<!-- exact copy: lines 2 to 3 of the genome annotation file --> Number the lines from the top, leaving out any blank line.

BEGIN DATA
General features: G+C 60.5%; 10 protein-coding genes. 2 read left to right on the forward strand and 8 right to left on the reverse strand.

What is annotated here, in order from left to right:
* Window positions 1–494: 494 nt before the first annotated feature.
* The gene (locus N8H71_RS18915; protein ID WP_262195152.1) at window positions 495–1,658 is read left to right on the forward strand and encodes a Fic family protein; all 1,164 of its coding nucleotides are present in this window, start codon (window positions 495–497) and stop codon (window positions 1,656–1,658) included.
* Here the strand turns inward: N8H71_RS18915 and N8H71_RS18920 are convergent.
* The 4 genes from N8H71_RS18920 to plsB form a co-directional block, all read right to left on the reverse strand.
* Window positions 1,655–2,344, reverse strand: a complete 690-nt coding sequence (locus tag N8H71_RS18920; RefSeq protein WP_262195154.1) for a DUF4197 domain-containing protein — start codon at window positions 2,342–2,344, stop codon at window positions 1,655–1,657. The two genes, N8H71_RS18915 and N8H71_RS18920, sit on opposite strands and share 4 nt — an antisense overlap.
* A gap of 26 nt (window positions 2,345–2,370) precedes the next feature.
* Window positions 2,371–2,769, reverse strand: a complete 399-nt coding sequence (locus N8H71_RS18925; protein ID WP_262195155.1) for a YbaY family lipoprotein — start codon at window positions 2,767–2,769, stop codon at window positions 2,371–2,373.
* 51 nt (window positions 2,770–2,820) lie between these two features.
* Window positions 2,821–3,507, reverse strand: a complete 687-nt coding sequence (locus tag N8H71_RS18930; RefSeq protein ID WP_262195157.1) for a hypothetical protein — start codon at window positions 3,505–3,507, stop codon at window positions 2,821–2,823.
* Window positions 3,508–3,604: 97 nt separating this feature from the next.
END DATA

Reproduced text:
What is annotated here, in order from left to right:
* Window positions 1–494: 494 nt before the first annotated feature.